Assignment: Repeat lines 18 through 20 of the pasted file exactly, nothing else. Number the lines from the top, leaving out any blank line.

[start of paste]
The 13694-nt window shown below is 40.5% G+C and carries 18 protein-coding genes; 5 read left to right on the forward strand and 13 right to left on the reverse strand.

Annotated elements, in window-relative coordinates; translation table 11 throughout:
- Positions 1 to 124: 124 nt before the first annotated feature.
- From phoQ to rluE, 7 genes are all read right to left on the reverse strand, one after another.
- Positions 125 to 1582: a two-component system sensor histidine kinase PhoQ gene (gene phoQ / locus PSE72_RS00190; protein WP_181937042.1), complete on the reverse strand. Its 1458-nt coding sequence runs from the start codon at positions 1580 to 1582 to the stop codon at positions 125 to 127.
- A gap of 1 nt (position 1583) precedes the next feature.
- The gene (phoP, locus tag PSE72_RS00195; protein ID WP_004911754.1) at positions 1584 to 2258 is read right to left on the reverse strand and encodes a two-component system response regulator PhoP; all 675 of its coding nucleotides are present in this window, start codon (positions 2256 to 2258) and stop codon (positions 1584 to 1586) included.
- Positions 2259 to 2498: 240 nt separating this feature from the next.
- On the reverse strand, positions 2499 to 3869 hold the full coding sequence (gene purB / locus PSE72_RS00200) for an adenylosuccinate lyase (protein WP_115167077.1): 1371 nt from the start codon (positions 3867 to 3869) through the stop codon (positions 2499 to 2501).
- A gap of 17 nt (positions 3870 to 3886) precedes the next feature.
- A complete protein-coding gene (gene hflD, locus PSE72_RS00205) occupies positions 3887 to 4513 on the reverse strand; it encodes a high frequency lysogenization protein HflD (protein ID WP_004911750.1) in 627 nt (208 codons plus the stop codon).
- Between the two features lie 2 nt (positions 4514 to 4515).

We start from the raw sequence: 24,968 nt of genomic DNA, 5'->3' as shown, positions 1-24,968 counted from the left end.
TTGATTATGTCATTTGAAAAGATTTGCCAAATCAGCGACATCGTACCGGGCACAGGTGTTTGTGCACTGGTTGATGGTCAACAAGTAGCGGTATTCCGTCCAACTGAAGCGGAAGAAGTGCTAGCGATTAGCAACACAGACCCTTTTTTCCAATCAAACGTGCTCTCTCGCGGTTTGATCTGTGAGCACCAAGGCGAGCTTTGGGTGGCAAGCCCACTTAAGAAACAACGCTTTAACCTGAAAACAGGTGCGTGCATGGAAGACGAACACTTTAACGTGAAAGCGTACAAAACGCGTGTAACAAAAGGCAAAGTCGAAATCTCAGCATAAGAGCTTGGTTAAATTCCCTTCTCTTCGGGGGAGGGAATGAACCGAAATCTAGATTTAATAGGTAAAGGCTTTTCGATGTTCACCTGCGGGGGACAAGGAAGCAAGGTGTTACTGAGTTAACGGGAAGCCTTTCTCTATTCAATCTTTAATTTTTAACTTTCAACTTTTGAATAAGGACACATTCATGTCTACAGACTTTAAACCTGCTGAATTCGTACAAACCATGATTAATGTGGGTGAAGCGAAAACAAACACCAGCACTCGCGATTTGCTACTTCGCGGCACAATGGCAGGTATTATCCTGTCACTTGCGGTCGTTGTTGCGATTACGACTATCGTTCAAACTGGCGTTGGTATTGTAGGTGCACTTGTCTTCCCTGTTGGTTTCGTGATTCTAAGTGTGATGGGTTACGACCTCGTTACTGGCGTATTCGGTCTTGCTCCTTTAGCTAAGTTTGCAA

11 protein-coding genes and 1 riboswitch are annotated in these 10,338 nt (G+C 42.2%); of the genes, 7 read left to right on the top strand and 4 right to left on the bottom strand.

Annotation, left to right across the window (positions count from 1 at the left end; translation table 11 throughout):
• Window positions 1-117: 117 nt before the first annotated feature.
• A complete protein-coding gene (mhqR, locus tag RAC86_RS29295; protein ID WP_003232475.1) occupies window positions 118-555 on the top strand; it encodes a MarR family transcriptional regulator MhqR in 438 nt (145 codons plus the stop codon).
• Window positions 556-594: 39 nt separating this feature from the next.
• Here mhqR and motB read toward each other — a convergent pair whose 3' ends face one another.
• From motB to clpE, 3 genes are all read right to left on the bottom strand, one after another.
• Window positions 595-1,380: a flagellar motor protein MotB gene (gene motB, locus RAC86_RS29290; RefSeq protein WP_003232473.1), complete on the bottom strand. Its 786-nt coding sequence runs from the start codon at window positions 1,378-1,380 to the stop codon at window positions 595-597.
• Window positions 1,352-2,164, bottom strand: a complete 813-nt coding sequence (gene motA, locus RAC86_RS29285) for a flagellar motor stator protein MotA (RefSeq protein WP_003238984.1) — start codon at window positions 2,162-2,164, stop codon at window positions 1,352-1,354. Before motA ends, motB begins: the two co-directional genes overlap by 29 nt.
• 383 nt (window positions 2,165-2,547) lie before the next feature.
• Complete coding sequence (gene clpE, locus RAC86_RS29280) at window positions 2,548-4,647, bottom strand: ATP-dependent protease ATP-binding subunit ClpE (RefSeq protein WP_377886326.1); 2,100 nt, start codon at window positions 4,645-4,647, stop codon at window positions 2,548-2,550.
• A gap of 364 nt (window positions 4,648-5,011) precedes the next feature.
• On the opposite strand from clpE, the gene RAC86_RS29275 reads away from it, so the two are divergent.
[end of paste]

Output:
• A complete protein-coding gene (mhqR, locus tag RAC86_RS29295; protein ID WP_003232475.1) occupies window positions 118-555 on the top strand; it encodes a MarR family transcriptional regulator MhqR in 438 nt (145 codons plus the stop codon).
• Window positions 556-594: 39 nt separating this feature from the next.
• Here mhqR and motB read toward each other — a convergent pair whose 3' ends face one another.